Tobias Lindholm, 99 mins, 15

Film review: A Hijacking - Borgen versus the Pirates! Aarrr, 'tis a wondrous tale, me hearties …

5.00

 

If it were not galling enough to have the Danes teaching us how to make brainy, nailbiting drama on television, now they're doing it in the cinema, too. A Hijacking, which borrows one writer and two actors from Borgen, is a mercilessly taut depiction of what happens when a gang of Kalashnikov-toting Somali pirates commandeers a cargo ship in the Indian ocean.

Hoping to make it through the ordeal is Pilou Asbaek, the ship's hearty but increasingly traumatised cook (a nod to Under Siege, although Asbaek couldn't be further from Steven Seagal). But the genius of the film is that only half of it takes place at sea, while the rest plays out in the swanky head office of the shipping company, thousands of miles away in Denmark. The company's CEO, Soren Malling, is an indomitable, almost emotionless negotiator who insists on talking to the pirates himself, via speakerphone. A dead ringer for Nick from The Apprentice, he seems to treat the crisis as a Sugar task in which the goal is to settle on the lowest ransom, rather than to get his employees home in one piece.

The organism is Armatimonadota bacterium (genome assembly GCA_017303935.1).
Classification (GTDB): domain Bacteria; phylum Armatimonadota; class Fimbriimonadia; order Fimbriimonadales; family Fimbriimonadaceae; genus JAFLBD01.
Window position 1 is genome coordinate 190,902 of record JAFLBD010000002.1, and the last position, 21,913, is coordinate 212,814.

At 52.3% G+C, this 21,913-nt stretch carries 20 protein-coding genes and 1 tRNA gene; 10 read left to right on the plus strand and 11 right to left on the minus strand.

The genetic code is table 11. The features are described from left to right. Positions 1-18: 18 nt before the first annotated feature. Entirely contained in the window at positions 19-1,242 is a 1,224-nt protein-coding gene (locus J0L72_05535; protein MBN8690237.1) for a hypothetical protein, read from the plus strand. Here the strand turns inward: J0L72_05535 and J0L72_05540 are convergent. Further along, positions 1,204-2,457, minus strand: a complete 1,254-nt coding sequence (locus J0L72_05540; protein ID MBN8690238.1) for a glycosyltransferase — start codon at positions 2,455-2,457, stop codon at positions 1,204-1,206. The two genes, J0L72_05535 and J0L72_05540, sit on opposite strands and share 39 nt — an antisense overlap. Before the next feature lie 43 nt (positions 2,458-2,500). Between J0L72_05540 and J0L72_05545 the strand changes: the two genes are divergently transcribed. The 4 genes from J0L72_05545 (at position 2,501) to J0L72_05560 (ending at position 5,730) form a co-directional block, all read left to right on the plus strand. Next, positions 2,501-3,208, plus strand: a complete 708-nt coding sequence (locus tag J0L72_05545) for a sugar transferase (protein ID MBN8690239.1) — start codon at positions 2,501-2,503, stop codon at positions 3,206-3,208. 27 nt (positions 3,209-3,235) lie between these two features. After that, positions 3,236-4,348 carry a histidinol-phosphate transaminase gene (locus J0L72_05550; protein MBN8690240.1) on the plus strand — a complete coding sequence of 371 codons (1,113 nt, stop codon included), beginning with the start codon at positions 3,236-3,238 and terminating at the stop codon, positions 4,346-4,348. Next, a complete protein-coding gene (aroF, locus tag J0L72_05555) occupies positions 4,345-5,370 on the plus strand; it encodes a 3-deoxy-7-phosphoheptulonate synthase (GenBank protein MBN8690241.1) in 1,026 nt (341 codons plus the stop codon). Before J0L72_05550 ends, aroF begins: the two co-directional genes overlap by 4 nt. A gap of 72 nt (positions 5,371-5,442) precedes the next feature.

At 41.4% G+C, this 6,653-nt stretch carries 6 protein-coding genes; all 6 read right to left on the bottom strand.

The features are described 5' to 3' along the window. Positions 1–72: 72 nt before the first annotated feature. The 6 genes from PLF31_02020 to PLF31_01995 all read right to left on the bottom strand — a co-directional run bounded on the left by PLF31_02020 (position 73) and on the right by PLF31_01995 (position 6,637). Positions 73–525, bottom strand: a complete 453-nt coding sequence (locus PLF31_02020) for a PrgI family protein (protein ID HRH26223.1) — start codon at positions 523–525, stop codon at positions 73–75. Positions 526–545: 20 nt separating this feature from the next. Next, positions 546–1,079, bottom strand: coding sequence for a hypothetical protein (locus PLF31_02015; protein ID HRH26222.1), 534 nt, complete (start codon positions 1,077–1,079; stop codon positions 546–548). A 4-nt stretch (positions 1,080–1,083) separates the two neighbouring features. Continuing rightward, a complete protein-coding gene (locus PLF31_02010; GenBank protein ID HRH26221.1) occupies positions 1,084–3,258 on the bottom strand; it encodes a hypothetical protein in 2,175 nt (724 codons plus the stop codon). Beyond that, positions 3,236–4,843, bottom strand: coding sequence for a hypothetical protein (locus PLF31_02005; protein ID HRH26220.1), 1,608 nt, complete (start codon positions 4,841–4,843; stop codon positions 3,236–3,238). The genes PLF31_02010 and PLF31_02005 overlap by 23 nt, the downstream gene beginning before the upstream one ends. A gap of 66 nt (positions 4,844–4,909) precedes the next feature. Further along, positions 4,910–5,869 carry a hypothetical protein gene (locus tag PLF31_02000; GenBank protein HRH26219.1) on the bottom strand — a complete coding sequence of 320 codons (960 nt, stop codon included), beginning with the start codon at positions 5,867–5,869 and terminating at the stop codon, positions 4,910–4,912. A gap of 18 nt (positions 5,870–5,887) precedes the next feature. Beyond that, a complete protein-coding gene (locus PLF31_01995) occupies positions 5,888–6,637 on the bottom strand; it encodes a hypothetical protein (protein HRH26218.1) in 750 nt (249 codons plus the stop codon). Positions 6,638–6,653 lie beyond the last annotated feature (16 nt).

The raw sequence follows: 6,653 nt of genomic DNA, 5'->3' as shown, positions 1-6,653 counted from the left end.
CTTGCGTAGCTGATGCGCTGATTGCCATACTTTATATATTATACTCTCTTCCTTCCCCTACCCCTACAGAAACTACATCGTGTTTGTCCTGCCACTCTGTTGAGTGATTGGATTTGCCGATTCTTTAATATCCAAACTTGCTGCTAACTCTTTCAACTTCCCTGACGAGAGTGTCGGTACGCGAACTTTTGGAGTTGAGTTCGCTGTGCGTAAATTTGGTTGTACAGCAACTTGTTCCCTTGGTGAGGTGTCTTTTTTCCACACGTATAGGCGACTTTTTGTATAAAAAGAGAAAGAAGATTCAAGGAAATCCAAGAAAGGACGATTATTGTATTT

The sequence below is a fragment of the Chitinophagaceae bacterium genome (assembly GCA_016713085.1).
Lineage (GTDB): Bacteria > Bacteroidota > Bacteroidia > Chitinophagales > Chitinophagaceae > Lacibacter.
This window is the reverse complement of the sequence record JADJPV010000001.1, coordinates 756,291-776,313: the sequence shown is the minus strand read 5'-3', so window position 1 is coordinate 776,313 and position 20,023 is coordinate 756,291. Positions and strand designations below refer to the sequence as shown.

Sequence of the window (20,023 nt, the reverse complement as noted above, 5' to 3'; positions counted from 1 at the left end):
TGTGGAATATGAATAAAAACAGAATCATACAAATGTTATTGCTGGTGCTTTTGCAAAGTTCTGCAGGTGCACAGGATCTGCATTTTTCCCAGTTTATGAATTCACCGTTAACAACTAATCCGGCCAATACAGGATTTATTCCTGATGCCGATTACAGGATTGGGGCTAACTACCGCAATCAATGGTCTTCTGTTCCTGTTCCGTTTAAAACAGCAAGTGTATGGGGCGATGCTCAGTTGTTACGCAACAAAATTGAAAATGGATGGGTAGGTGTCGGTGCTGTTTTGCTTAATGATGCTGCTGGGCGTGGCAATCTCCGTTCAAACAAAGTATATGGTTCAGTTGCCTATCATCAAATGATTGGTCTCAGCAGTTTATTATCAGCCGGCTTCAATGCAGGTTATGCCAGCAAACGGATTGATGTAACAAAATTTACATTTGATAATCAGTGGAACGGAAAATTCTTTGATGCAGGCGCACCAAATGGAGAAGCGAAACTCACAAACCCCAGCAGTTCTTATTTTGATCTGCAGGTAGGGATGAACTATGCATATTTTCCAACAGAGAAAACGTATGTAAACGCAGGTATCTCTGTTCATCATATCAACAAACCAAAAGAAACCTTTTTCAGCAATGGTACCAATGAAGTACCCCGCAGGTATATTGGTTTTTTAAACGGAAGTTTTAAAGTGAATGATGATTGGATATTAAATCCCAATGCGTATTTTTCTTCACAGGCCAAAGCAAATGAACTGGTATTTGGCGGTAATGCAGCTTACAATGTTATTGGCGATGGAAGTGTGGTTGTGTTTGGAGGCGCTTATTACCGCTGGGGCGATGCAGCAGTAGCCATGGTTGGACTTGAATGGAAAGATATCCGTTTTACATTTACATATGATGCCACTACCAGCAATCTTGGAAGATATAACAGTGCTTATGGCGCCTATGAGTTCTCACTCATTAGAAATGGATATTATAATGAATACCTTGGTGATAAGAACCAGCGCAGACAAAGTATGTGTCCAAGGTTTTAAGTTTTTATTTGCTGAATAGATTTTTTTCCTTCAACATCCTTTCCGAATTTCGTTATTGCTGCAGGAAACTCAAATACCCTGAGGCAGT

As days turn into weeks and then months, there's no ignoring the contrast between the grimy captives, stewing in their cramped cabin, and the sharp-suited executives in their immaculate boardrooms, but A Hijacking is too restrained and focused to make grand political generalisations. Paring away the characters' back stories and what's-my-motivation speeches, it's a sober, documentary-style account, but it's as nerve-jangling as any thriller.

There's another kind of hostage scenario in Our Children (Joachim Lafosse, 105 mins, 15 *****), an overwhelming true-crime drama which reunites Tahar Rahim and Niels Arestrup from A Prophet. Rahim plays a twentysomething Moroccan who was raised in Belgium by Arestrup's well-off doctor. There are rumours that they're more than just adoptive father and son, but when Rahim falls madly in love with a teacher, Emilie Dequenne, Arestrup is generous to a fault: he employs Rahim as his receptionist, and invites the couple to share his Brussels home.

On the surface, Dequenne is handed an enviably comfortable existence, but in return she cedes all control over her own future. Arestrup and Rahim make all the decisions; the camera spies on her through doorways, so she always seems stifled and under surveillance; and when she starts having babies, the bars of her gilded cage feel thicker than ever.

Our Children is a sort of feminist horror movie about a woman trapped in a house with a monster – someone who's literally killing her with kindness. But Joachim Lafosse's complex film goes way beyond that. Despite its confined domestic setting, it speaks volumes about the state of the wider world today.

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